HH: You know, I have been making the argument, and into some pretty heavy wind today, that this also undermines Fred Thompson and John McCain, because Senators don't run anything, Mark Steyn, except their mouths and committees badly, that it's not about visiting a country, it's about managing a war, and that Giuliani and Romney have executive experience, and Hillary can actually be understood to have some executive experience, or at least being close to it for a while. What do you make of the idea that foreign crisis elevates John McCain's rather sad record of legislative screw-ups because he's traveled the globe?
Mark Steyn On Pakistan And The Presidential Race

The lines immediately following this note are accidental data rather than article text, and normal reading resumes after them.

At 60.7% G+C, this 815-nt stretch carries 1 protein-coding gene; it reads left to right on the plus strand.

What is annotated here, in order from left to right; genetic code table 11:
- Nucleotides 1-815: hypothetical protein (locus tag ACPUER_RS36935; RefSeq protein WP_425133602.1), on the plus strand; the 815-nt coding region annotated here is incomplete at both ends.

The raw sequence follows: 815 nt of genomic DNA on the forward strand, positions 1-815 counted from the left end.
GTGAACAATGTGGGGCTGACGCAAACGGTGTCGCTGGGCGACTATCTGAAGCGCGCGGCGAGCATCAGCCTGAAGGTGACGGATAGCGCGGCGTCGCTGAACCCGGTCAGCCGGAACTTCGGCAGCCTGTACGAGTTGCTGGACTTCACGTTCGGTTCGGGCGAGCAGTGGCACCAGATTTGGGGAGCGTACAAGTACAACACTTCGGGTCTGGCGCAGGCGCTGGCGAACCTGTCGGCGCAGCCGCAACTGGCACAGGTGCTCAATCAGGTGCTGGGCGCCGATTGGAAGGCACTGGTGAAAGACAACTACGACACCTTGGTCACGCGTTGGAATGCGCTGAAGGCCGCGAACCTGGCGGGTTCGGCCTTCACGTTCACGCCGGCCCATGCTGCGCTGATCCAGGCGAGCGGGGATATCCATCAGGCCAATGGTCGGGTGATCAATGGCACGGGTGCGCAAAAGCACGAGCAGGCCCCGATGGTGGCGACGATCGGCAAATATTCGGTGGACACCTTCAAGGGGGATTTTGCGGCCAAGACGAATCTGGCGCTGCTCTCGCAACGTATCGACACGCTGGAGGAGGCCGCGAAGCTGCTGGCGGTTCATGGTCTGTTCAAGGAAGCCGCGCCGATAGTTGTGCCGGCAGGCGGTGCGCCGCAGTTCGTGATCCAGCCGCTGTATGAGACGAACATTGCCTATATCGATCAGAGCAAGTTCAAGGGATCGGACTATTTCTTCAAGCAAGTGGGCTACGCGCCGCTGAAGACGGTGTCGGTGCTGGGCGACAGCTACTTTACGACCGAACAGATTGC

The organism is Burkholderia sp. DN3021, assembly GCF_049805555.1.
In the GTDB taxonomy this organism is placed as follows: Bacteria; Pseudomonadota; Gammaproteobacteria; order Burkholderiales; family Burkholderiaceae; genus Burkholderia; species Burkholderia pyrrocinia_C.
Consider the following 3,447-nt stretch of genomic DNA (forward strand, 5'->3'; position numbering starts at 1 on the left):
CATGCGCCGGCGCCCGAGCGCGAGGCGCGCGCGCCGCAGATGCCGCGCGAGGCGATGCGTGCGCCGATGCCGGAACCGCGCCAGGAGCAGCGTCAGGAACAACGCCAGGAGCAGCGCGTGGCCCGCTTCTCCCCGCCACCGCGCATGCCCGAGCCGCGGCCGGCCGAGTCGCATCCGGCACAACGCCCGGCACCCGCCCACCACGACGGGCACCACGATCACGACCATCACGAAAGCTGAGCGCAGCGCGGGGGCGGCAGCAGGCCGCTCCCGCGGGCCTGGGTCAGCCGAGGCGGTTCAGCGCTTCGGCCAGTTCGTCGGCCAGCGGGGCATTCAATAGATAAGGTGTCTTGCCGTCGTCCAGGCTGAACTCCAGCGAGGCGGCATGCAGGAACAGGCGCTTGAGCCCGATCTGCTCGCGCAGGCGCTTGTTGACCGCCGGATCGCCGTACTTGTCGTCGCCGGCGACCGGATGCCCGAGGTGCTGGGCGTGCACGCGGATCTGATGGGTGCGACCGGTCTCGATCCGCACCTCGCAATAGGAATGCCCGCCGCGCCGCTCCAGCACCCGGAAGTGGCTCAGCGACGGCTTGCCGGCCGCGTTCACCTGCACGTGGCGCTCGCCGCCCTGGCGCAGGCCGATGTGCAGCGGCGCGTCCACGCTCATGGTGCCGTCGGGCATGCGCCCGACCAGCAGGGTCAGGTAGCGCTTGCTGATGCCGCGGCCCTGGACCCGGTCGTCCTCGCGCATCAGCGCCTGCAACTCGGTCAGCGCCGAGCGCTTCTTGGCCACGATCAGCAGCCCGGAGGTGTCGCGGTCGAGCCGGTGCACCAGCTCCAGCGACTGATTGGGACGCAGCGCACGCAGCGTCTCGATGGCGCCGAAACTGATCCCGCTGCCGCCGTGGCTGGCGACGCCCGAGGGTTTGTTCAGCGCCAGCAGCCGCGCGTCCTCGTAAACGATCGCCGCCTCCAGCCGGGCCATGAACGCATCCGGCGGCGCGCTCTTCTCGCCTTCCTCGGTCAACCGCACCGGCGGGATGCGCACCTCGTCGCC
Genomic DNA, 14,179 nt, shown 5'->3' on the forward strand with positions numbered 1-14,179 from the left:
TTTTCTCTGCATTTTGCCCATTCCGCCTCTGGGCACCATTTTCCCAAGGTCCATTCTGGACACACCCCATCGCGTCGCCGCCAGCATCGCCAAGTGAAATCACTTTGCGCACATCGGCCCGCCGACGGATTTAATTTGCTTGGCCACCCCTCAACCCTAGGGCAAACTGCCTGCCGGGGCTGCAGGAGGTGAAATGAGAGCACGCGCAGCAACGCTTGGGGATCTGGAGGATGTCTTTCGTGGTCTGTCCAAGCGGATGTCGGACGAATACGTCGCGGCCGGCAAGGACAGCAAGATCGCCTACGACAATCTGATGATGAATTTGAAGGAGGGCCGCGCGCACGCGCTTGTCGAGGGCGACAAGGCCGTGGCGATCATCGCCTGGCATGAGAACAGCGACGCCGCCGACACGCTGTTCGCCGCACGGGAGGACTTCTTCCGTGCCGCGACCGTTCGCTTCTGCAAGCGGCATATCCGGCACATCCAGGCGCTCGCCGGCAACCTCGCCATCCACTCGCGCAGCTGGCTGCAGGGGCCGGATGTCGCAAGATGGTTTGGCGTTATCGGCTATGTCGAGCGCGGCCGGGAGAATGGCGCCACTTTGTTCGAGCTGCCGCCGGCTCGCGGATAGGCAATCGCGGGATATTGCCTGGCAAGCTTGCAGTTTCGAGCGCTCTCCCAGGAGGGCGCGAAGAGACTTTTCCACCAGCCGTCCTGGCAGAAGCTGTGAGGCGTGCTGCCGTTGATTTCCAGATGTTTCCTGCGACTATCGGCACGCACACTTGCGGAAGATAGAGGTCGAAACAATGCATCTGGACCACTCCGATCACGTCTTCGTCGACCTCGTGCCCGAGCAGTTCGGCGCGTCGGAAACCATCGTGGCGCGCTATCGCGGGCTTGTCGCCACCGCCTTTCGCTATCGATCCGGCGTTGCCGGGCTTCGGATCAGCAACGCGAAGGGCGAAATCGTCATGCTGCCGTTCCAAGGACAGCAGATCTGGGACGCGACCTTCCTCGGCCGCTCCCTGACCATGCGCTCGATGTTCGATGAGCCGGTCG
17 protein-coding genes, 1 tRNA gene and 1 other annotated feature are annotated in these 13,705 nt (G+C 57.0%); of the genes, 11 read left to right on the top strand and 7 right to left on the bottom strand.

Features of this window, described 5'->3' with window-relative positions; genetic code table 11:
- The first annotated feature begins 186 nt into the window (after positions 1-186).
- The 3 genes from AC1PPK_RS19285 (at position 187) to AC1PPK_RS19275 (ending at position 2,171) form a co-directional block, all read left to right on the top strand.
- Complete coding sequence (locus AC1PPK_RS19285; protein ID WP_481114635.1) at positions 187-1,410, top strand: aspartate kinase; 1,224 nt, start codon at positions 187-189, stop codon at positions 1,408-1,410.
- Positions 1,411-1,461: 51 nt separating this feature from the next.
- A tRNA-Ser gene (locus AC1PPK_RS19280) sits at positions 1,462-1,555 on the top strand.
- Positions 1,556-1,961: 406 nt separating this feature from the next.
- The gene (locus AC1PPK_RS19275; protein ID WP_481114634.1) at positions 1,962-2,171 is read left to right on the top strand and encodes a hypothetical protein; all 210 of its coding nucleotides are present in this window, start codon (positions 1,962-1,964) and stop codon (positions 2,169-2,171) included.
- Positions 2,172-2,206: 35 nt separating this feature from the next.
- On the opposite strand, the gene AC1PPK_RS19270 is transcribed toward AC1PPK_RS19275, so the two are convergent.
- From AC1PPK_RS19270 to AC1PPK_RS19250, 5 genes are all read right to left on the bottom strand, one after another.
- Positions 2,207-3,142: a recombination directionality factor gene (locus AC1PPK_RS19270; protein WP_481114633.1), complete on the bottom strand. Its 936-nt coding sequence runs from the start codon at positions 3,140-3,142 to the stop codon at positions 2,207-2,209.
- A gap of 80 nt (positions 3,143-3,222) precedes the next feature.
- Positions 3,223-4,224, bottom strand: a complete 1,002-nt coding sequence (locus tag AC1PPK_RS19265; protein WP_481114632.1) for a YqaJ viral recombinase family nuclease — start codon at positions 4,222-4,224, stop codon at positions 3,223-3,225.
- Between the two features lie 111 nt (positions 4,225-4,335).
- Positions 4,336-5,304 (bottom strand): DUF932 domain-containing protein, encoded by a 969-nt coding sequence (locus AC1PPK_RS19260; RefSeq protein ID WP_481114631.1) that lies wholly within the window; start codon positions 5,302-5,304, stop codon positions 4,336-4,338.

MS: Well, I would generally agree with you that Senators make bad, not just bad presidents, actually, but bad everything. I mean, John Kerry couldn't even run that donut stand in Boston, which is his only experience in the private sector, as far as one knows. You know, they are the classic examples of kind of rolodex politics, that they think it's about flying across the world and meeting other A-list names. And I think that is exactly what is not needed at this time. As you say, I think an executive ability, combined, I think, with a grasp of the underlying demographic reality, you know, Pakistan is a young country, it has one of the highest birth rates in the world, and although we can talk about this and that, and I've been talking, you know, it's only 60 years old, this country. But in a sense, to all those young men, 18, 19, 20, that it exports all over the planet, what Pakistan was like in 1947 is utterly foreign and utterly irrelevant to them. And so the sort of, these kind of people who think it's just about getting on the phone and speaking to some other A-list name in the rolodex on the other side of the world, I think that's about the least helpful way to approach this thing.